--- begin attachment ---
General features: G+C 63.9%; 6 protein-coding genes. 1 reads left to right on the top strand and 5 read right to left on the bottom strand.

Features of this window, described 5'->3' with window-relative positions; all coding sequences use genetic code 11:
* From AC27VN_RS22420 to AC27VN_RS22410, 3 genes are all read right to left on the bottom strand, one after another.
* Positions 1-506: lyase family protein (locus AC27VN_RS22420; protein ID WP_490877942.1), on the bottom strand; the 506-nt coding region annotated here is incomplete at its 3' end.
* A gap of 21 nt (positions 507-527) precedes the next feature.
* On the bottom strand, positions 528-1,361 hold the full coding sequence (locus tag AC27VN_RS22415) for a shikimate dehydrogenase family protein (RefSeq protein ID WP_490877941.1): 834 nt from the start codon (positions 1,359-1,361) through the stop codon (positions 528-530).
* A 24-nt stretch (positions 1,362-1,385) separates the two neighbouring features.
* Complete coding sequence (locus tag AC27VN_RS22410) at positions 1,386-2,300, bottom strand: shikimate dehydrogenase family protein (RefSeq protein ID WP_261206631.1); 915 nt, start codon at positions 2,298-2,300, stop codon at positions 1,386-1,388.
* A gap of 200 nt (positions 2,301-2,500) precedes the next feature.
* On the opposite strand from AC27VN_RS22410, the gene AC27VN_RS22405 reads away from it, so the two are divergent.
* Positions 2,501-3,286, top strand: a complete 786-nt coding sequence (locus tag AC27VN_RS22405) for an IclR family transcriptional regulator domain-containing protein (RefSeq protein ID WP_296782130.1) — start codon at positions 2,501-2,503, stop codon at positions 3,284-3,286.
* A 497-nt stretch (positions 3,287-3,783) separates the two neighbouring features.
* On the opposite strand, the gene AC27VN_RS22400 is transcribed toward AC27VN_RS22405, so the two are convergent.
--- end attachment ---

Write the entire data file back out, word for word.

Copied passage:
General features: G+C 63.9%; 6 protein-coding genes. 1 reads left to right on the top strand and 5 read right to left on the bottom strand.

Features of this window, described 5'->3' with window-relative positions; all coding sequences use genetic code 11:
* From AC27VN_RS22420 to AC27VN_RS22410, 3 genes are all read right to left on the bottom strand, one after another.
* Positions 1-506: lyase family protein (locus AC27VN_RS22420; protein ID WP_490877942.1), on the bottom strand; the 506-nt coding region annotated here is incomplete at its 3' end.
* A gap of 21 nt (positions 507-527) precedes the next feature.
* On the bottom strand, positions 528-1,361 hold the full coding sequence (locus tag AC27VN_RS22415) for a shikimate dehydrogenase family protein (RefSeq protein ID WP_490877941.1): 834 nt from the start codon (positions 1,359-1,361) through the stop codon (positions 528-530).
* A 24-nt stretch (positions 1,362-1,385) separates the two neighbouring features.
* Complete coding sequence (locus tag AC27VN_RS22410) at positions 1,386-2,300, bottom strand: shikimate dehydrogenase family protein (RefSeq protein ID WP_261206631.1); 915 nt, start codon at positions 2,298-2,300, stop codon at positions 1,386-1,388.
* A gap of 200 nt (positions 2,301-2,500) precedes the next feature.
* On the opposite strand from AC27VN_RS22410, the gene AC27VN_RS22405 reads away from it, so the two are divergent.
* Positions 2,501-3,286, top strand: a complete 786-nt coding sequence (locus tag AC27VN_RS22405) for an IclR family transcriptional regulator domain-containing protein (RefSeq protein ID WP_296782130.1) — start codon at positions 2,501-2,503, stop codon at positions 3,284-3,286.
* A 497-nt stretch (positions 3,287-3,783) separates the two neighbouring features.
* On the opposite strand, the gene AC27VN_RS22400 is transcribed toward AC27VN_RS22405, so the two are convergent.